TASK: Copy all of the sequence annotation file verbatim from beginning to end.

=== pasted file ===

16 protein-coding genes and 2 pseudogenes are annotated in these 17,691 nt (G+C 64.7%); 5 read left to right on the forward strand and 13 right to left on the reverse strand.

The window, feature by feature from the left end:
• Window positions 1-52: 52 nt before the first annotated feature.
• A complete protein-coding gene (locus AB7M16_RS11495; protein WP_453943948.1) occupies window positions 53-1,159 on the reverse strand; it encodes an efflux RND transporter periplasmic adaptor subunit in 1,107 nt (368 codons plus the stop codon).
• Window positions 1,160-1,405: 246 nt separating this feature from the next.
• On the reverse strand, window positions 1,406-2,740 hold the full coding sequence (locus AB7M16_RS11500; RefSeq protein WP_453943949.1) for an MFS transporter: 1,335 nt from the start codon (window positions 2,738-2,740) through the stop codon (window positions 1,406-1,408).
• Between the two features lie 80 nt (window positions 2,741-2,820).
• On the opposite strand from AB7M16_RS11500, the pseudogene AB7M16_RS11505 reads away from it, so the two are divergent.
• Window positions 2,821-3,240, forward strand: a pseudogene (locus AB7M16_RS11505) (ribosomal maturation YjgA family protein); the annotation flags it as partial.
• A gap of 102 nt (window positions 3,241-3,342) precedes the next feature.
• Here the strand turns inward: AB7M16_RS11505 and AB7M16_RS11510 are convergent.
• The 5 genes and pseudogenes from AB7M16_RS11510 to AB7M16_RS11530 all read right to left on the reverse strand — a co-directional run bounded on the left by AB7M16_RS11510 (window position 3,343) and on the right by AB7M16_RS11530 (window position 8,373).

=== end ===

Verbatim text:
16 protein-coding genes and 2 pseudogenes are annotated in these 17,691 nt (G+C 64.7%); 5 read left to right on the forward strand and 13 right to left on the reverse strand.

The window, feature by feature from the left end:
• Window positions 1-52: 52 nt before the first annotated feature.
• A complete protein-coding gene (locus AB7M16_RS11495; protein WP_453943948.1) occupies window positions 53-1,159 on the reverse strand; it encodes an efflux RND transporter periplasmic adaptor subunit in 1,107 nt (368 codons plus the stop codon).
• Window positions 1,160-1,405: 246 nt separating this feature from the next.
• On the reverse strand, window positions 1,406-2,740 hold the full coding sequence (locus AB7M16_RS11500; RefSeq protein WP_453943949.1) for an MFS transporter: 1,335 nt from the start codon (window positions 2,738-2,740) through the stop codon (window positions 1,406-1,408).
• Between the two features lie 80 nt (window positions 2,741-2,820).
• On the opposite strand from AB7M16_RS11500, the pseudogene AB7M16_RS11505 reads away from it, so the two are divergent.
• Window positions 2,821-3,240, forward strand: a pseudogene (locus AB7M16_RS11505) (ribosomal maturation YjgA family protein); the annotation flags it as partial.
• A gap of 102 nt (window positions 3,241-3,342) precedes the next feature.
• Here the strand turns inward: AB7M16_RS11505 and AB7M16_RS11510 are convergent.
• The 5 genes and pseudogenes from AB7M16_RS11510 to AB7M16_RS11530 all read right to left on the reverse strand — a co-directional run bounded on the left by AB7M16_RS11510 (window position 3,343) and on the right by AB7M16_RS11530 (window position 8,373).